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From Season 2 Podcast Guests

Liberal democracy is in serious trouble, at home and abroad. And for Russia scholar, security consultant and exceptional writer-observer Tom Nichols, that is a tragically disappointing development. Yet Nichols does not conveniently place the blame on a small coterie of leaders, a single political party or even the pernicious effects of social media. His main concern is that American citizens have lost interest in the hard work of democracy: staying informed, accepting compromise, volunteering for civic groups and governance, voting for rational leaders. Citing the famous line, “the enemy is us,” Nichols makes an eloquent case that Americans better get their civic house in order or wake up one day to a nation with severely curtailed possibilities.

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Why do members of the U.S. Congress today “cross the aisle” less than ever before in U.S. history? Neural psychologists Jay Van Bavel and Dominic Packer explain this and other partisan phenomena in their highly readable exploration of group identities: how they shape human behavior, both for better and for worse. For example, Van Bavel and Packer, longtime friends and collaborators (and our upcoming TPP guests) explain how loyalty to in-groups and hostility to out-groups have herded us toward our current state of polarization. But harnessing the unifying power of social identities can also be a way out of this mess. The authors combine simple summaries of research (by themselves and others) with illustrative real-life examples for an important book that is informative and accessible.

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“Climate change is a hoax—and vaccines are ineffective.” We’ve all encountered people who, contrary to all evidence, refuse to accept the scientific consensus on important issues. Some claim to know better than the experts; others say scientists are part of a conspiracy. Regardless, it can be tempting to ignore or avoid science deniers since discussions with them can be aggravating and fruitless. In his most recent book, Boston University philosopher of science Lee McIntyre (TPP Season 2, Ep20 guest: When Anti-Science Makes the Menu) took the opposite approach, pro-actively engaging with anti-vaxxers and GMO food alarmists as well as coal miners on global warming and flat earthers on, well, real earth. McIntyre elucidates these often surprising encounters with the most relevant academic research, pointing towards a better mode of communication with science deniers: one steeped in respect and humility rather than exasperation and condescension.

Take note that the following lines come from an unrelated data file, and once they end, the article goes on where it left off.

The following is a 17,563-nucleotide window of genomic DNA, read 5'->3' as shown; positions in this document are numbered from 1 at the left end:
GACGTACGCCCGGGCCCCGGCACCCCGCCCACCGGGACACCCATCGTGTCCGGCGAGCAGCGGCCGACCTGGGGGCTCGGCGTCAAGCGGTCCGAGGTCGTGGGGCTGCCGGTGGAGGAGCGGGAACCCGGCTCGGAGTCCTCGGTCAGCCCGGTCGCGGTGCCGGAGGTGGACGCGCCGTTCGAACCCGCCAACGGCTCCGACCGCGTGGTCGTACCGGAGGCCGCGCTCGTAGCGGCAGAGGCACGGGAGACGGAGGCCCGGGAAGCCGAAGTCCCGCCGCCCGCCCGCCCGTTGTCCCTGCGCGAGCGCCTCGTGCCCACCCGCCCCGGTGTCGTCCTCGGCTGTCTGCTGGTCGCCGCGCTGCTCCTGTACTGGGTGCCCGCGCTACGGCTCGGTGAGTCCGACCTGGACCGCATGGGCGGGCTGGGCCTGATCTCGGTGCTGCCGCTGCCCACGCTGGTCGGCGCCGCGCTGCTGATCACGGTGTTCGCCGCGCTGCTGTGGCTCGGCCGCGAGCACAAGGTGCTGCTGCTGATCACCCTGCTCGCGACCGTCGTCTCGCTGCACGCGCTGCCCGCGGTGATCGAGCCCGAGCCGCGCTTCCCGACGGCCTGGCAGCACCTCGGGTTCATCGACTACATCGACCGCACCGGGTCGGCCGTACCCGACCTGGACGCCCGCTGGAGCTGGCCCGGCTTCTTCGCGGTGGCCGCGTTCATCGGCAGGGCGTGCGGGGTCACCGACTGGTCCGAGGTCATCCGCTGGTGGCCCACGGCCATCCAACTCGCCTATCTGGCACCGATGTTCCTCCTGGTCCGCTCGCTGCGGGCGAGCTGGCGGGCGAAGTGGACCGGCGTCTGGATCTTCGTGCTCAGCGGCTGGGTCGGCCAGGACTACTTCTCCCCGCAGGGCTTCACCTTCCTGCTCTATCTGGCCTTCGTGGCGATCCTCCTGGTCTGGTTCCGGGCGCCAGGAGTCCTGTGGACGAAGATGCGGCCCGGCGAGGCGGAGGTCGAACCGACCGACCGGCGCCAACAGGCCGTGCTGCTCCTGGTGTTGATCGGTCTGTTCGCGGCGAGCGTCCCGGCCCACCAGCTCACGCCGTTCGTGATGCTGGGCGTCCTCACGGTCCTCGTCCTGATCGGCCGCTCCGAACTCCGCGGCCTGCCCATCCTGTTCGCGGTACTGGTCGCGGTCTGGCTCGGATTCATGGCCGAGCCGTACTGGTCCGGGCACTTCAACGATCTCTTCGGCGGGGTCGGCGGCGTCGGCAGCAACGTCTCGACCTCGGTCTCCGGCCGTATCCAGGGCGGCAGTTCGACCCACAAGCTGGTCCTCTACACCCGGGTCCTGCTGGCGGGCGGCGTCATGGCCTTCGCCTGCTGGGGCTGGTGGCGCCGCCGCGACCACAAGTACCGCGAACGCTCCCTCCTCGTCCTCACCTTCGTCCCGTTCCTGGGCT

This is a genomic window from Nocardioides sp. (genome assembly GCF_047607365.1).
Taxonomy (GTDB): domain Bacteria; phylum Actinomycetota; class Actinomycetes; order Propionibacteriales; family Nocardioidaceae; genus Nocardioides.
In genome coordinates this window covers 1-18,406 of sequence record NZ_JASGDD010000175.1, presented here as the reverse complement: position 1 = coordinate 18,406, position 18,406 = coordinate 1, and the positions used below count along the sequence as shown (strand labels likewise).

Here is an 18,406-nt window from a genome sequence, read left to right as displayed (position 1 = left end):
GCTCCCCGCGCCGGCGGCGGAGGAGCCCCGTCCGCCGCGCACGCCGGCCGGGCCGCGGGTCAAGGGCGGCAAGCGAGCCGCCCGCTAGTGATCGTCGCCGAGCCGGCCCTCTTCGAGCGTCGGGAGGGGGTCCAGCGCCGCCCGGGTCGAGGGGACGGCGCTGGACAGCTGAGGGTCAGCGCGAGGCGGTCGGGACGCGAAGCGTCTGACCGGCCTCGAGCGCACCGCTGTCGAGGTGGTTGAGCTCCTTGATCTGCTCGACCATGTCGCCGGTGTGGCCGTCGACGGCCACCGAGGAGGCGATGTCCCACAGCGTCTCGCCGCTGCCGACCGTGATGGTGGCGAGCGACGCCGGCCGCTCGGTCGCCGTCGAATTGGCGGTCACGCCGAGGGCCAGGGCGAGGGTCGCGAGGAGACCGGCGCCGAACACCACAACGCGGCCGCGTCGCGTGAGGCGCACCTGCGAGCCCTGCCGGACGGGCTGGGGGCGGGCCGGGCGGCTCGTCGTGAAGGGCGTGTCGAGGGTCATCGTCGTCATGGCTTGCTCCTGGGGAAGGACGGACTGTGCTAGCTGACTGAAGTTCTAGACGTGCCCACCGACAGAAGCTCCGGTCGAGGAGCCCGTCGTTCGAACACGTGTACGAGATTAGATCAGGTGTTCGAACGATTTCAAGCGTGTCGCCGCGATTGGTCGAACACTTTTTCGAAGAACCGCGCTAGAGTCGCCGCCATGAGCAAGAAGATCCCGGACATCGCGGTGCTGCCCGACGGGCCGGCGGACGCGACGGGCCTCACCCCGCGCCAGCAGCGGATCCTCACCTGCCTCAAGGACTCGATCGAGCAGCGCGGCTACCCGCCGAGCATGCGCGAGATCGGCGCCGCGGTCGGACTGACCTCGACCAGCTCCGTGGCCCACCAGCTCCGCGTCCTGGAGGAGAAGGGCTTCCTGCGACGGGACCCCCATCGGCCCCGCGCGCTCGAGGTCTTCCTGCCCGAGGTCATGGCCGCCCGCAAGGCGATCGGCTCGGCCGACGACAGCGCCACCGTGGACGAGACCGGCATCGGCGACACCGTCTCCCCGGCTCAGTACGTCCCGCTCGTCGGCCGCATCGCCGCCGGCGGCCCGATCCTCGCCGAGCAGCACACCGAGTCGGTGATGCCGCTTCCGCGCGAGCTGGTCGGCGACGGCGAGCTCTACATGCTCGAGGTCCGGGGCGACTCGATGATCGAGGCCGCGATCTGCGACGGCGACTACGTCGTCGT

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With humor, humility, and compassion, TPP guest Tania Israel has written a great and accessible resource for those who would like to move beyond their bubbles without bursting too many other bubbles, or relationships in the process. Not easily or quickly done at this deeply polarized time in the US. But Dr. Israel, a social psychologist at UC Santa Barbara, delineates the process in her “Flowchart that will resolve all political conflict” while providing helpful examples from two decades of workshops on divisive issues.